Jacquard scroll and other figures are printed upon the white dimity to create elaborate patterns. Dimity is always woven with a plain weave 2-j, and by printing fancy floral designs upon the white surface of the cloth, that compactness of texture Is retained which the plain weave alone can give. If, for instance-, the floral effect were woven into the cloth, ends and picks remaining the same as for the plain weave, there would be created loose places warpwise of the cloth, due to the warp floats in forming figures. Dimity, being a light-weight fabric composed of very fine yarns, is therefore best adapted to the lightest running looms. A plain or dobby loom would be the most suitable for this fabric; one capable of weaving from two beams, as these are usually woven. Dimity is. made in grades having from 64 ends and picks per inch to 100 and more ends and picks per inch, the count of the yarn varying in accordance with the degree of texture desired. Dimity as a dress fabric has a rather soft feel, and so receives but very slight amount of starch in finishing, which process includes washing, drying and calendering the goods, which are afterward rolled or lapped Into bolts, "each cut or piece constituting a bolt." Each bolt or piece is then folded, the paper bands put on, and the goods are ready to pack and ship.
Carding and Spinning Particulars.
Dimity, or rather the counts of yarn required to make this style of cloth, requires first-class machinery and it is, therefore, made in the third divisionof mills asgiven in aprevious article. The grade and length of staple of the cotton used varies with the weight per yard of the cloth being made and may be composed of 1%-inch. Allen cotton to 2-inch Sea Island cotton. For this lesson we will consider the counts to be 80 and the cotton used to be 1%-inch Sea Island. The mixings should be large and cotton allowed to dry out before being worked.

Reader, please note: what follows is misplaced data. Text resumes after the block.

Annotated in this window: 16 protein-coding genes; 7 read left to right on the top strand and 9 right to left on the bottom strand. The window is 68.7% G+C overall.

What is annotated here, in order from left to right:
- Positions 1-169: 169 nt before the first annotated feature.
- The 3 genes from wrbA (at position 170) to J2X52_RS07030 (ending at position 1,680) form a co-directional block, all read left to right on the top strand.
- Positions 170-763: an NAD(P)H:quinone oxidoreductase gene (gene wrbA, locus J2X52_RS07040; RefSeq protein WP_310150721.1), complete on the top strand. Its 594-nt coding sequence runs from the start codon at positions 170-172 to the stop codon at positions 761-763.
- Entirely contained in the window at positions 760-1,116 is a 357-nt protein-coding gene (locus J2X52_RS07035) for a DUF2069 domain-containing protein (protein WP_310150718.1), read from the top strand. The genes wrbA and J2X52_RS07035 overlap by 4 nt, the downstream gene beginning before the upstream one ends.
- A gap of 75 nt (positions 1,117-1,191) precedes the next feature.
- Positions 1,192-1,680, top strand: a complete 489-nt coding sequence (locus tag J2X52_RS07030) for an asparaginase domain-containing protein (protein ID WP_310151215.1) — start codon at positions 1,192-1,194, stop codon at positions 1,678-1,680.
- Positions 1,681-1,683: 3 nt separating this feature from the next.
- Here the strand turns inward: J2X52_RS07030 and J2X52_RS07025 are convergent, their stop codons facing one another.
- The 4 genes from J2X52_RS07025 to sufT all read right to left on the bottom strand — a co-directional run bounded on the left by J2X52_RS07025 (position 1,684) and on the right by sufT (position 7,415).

As Sea Island cotton is comparatively a clean cotton it will consider the counts to be 80 and the cotton used to be 1 5/8-inch Sea Island. The mixings should be large and cotton allowed to dry out before being worked. As Sea Island cotton is comparatively a clean cotton it REQUIRES LESS CLEANING than other cottons, and another reason for putting It through less processes in the picker room is because of its length. If run through too many beaters the cotton Is apt to be filled with neps. For Sea Island cotton of medium to long staple, I. e., from 1% to 2% inches, it is better to use only opener and one process of picking as compared with two processes of picking for other grades of cotton.
Dimity does not yellow easily and can stand up to a lot of wear and tear. Originally Dimity was made of silk or wool but since the 18th century it has been wooven almost exclusively of cotton. it is commonly employed for curtains and bed upholstery.
According to Abraham Rees (The Cyclopedia ,Philadelphia 1810-1824) Dimitry is a kind of cotton cloth originally imported from India and now manufactured in great quantity in various parts of Great Brtitain.